Decades of developments in the space sector are being utilized during the COVID-19 pandemic, helping countries to keep their citizens safe and economies on track, the head of the UN Office for Outer Space Affairs (UNOOSA) said on Wednesday, in a speech to a virtual conference held by the world’s richest nations.
UNOOSA chief Simonetta Di Pippo delivered the keynote address to the G20 meeting focussed on the global space sector, where she outlined the various ways it has been supporting pandemic response and recovery.
“The current pandemic is a crisis unlike any we have ever seen. It has taught us that decisive action matters. It has also shown that when called upon, the space sector can deliver”, she said.
The G20 virtual conference, known as Space20, was the first of its kind, and Ms. Di Pippo was invited to deliver the keynote address by Saudi Arabia, the organization’s current president.
Since 1999, the period from 4-10 October has been celebrated as World Space Week, in line with a UN General Assembly resolution. The dates were chosen in recognition of the 4 October 1957 launch of Sputnik 1, the first Earth satellite, and the 10 October 1967 signing of the Outer Space treaty. This year’s theme is ‘Satellites improve lives.’ UNOOSA has organized a series of related webinars, with the latest scheduled for Friday.
Space in action
The top UN official told participants that since the start of the pandemic, UNOOSA had launched a Space and COVID-19 Knowledge Portal to capture and share examples of “space in action”, with nearly 100 specific contributions documented.
Ms. Di Pippo explained that there are three key space technologies: Earth Observation, Global Navigation Satellite Systems and satellite communications.
When integrated with space-enabled mobile applications, they have helped to get essential goods across borders and assisted the observation of physical distancing rules. Governments have also rolled out national coronavirus “track and trace” programmes on time, and at scale – with a little help from above.
“Simply put, space has limited disruption and helped keep our societies and the economies on track”, she said.
The contributions do not stop there. With lockdowns imposed across the world, people are staying connected thanks to space technologies. Telehealth practitioners in developing countries are now using eHealth platforms, and countless children are continuing their education through digital learning programmes.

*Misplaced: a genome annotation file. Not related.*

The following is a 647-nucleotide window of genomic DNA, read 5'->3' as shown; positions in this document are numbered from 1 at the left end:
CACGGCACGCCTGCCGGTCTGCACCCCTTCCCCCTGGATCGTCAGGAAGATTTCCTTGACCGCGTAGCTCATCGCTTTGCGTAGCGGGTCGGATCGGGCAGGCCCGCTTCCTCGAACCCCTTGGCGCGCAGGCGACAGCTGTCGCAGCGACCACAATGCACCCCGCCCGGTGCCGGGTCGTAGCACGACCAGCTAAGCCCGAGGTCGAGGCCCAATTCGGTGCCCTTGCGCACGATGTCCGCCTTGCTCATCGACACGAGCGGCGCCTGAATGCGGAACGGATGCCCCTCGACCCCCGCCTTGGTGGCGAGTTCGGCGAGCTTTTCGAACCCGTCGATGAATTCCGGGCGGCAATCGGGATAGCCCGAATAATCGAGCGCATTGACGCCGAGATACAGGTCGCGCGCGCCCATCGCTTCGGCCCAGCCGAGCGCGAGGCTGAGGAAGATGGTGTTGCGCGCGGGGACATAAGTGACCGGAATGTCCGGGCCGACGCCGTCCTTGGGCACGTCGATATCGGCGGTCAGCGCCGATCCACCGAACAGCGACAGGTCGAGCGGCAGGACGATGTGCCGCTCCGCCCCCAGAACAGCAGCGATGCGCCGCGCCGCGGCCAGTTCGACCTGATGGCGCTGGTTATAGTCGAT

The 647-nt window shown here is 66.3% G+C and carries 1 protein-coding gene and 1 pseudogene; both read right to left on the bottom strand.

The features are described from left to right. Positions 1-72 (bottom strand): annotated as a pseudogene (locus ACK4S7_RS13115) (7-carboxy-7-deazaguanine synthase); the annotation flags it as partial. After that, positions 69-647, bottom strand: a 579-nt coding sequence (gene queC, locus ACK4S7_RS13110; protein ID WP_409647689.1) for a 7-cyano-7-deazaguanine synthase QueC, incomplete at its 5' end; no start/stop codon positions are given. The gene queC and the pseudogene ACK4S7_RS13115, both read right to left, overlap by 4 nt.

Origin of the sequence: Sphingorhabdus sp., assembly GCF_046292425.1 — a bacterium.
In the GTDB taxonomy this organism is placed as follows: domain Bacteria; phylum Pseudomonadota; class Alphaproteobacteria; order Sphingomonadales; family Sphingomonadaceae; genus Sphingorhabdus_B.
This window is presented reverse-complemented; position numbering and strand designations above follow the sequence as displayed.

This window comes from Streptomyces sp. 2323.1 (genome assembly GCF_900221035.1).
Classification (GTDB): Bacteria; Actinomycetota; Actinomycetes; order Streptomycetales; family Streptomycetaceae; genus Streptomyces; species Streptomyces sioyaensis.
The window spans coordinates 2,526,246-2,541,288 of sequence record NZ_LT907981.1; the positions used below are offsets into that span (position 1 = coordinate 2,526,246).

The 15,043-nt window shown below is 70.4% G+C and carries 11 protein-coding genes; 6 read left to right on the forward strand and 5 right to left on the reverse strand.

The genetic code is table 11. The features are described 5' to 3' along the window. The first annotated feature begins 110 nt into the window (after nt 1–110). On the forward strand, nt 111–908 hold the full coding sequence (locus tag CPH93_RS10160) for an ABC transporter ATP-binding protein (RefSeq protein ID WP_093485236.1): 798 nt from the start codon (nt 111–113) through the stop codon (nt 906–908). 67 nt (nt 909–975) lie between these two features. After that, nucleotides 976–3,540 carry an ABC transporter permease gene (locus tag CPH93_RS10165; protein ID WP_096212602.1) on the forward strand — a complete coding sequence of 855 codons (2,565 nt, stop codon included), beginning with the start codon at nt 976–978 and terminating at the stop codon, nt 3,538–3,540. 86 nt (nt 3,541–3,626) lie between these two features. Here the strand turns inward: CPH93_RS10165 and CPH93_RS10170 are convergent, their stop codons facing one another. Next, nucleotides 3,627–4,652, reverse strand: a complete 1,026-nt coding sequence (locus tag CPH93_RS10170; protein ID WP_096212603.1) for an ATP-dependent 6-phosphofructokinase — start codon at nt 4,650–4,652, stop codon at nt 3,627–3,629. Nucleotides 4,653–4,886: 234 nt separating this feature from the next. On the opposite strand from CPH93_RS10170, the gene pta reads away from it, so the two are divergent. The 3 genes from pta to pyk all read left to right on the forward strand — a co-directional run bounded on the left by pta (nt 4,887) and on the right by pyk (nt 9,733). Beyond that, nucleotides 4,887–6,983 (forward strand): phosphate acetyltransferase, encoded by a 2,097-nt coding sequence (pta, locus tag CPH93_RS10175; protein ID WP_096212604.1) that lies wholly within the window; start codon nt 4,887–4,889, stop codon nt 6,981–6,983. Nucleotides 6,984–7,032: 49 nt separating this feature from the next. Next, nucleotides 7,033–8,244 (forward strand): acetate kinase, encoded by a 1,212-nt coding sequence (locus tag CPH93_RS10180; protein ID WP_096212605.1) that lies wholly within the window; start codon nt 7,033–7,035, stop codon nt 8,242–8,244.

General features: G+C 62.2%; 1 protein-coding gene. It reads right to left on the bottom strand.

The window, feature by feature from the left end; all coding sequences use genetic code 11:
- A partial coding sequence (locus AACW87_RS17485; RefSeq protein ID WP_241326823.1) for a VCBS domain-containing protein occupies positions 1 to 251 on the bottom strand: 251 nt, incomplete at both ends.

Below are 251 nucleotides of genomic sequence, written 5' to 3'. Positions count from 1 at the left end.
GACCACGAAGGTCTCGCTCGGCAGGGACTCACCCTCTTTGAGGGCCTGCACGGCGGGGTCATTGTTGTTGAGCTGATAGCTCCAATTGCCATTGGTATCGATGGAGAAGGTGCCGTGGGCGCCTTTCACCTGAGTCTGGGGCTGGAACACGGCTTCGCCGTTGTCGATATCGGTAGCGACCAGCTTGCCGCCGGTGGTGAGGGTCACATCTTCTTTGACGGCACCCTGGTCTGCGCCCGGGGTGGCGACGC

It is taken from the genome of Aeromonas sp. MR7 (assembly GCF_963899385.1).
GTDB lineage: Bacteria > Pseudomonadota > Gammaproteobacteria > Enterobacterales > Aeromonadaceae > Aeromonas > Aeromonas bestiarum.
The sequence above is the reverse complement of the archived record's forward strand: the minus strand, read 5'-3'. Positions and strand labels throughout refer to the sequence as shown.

Furthermore, space agencies have also asked the commercial space sector to join the fight against COVID-19, which has resulted in a vast quantity of ground-breaking technology and space application solutions, mainly in healthcare and education, she continued.
“Many space agencies have looked to their considerable in-house development expertise to leverage spin-off space exploration technologies”, said Ms. Di Pippo. “This has seen a wide range of new open source technologies being brought to market, including handheld ventilators, 3-D printed respirator masks and cheap but effective sterilisation kits.”
Space essential for development
UNOOSA launched a platform in June to engage directly with the private sector during the pandemic. Ms. Di Pippo reported that the Space Economy Initiative began with a webinar series which gathered success stories of economic growth from across the global space sector.
“Through such proactive approaches, we are not just combating this pandemic but also sowing the seeds for the longer-term economic recovery as we build back better”, she stated.
As Ms. Di Pippo told participants, the value of space technology and data for socio-economic development is “beyond doubt”.
Research from UNOOSA and the European Union reveals that nearly 40 per cent of the targets underpinning the 17 Sustainable Development Goals (SDGs) rely on Earth Observation and Global Navigation Satellite Systems.
COVID-19 and beyond
In highlighting the vital contributions and new technologies, Ms. Di Pippo warned that COVID-19 will not be the last pandemic where the space sector will have a role. She urged participants to reflect on two things: “what has worked well, and how can we do even better next time?”
The UNOOSA Director proposed three recommendations for stepping up collaboration, beginning with enhancing ways for exchanging best practices.
Throughout the pandemic, space agencies have drawn from the sector’s long-standing tradition of providing open data, which has been crucial for policymakers, the media, academia, international organizations and the general public.
“Where feasible directly link open-source space data with capacity-building activities; increase access and utility for all users, especially those in developing countries,” she said.
For her final point, Ms. Di Pippo called for the space sector to leverage its “unique qualities” to monitor the global economic crisis brought on by the pandemic, and to set up indicators and solutions to further develop space assets for stronger economic recovery.